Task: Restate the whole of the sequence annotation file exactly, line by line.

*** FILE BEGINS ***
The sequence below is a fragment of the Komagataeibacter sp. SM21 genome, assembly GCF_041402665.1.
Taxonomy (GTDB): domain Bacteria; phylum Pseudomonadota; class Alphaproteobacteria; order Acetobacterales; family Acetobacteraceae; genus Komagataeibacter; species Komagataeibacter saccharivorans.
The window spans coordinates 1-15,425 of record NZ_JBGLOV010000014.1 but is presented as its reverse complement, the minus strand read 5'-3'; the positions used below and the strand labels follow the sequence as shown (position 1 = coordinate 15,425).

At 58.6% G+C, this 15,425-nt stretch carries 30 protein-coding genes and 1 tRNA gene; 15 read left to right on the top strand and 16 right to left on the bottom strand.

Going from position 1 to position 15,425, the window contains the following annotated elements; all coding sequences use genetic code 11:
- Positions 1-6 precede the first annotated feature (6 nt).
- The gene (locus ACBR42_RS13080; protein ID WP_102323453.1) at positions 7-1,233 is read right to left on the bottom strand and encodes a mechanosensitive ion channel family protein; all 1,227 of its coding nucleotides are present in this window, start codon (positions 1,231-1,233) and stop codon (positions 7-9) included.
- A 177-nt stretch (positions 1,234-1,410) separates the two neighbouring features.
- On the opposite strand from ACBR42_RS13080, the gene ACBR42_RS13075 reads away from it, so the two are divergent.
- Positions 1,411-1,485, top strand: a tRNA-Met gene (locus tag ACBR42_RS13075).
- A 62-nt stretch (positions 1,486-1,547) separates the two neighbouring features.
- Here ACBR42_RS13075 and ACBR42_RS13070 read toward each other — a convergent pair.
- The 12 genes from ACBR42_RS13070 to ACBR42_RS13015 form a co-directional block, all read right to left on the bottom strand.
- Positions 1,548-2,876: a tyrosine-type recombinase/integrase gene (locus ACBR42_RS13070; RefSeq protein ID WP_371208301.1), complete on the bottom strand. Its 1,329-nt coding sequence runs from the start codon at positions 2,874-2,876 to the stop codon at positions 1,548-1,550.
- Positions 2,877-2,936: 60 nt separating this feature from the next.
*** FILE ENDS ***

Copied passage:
The sequence below is a fragment of the Komagataeibacter sp. SM21 genome, assembly GCF_041402665.1.
Taxonomy (GTDB): domain Bacteria; phylum Pseudomonadota; class Alphaproteobacteria; order Acetobacterales; family Acetobacteraceae; genus Komagataeibacter; species Komagataeibacter saccharivorans.
The window spans coordinates 1-15,425 of record NZ_JBGLOV010000014.1 but is presented as its reverse complement, the minus strand read 5'-3'; the positions used below and the strand labels follow the sequence as shown (position 1 = coordinate 15,425).

At 58.6% G+C, this 15,425-nt stretch carries 30 protein-coding genes and 1 tRNA gene; 15 read left to right on the top strand and 16 right to left on the bottom strand.

Going from position 1 to position 15,425, the window contains the following annotated elements; all coding sequences use genetic code 11:
- Positions 1-6 precede the first annotated feature (6 nt).
- The gene (locus ACBR42_RS13080; protein ID WP_102323453.1) at positions 7-1,233 is read right to left on the bottom strand and encodes a mechanosensitive ion channel family protein; all 1,227 of its coding nucleotides are present in this window, start codon (positions 1,231-1,233) and stop codon (positions 7-9) included.
- A 177-nt stretch (positions 1,234-1,410) separates the two neighbouring features.
- On the opposite strand from ACBR42_RS13080, the gene ACBR42_RS13075 reads away from it, so the two are divergent.
- Positions 1,411-1,485, top strand: a tRNA-Met gene (locus tag ACBR42_RS13075).
- A 62-nt stretch (positions 1,486-1,547) separates the two neighbouring features.
- Here ACBR42_RS13075 and ACBR42_RS13070 read toward each other — a convergent pair.
- The 12 genes from ACBR42_RS13070 to ACBR42_RS13015 form a co-directional block, all read right to left on the bottom strand.
- Positions 1,548-2,876: a tyrosine-type recombinase/integrase gene (locus ACBR42_RS13070; RefSeq protein ID WP_371208301.1), complete on the bottom strand. Its 1,329-nt coding sequence runs from the start codon at positions 2,874-2,876 to the stop codon at positions 1,548-1,550.
- Positions 2,877-2,936: 60 nt separating this feature from the next.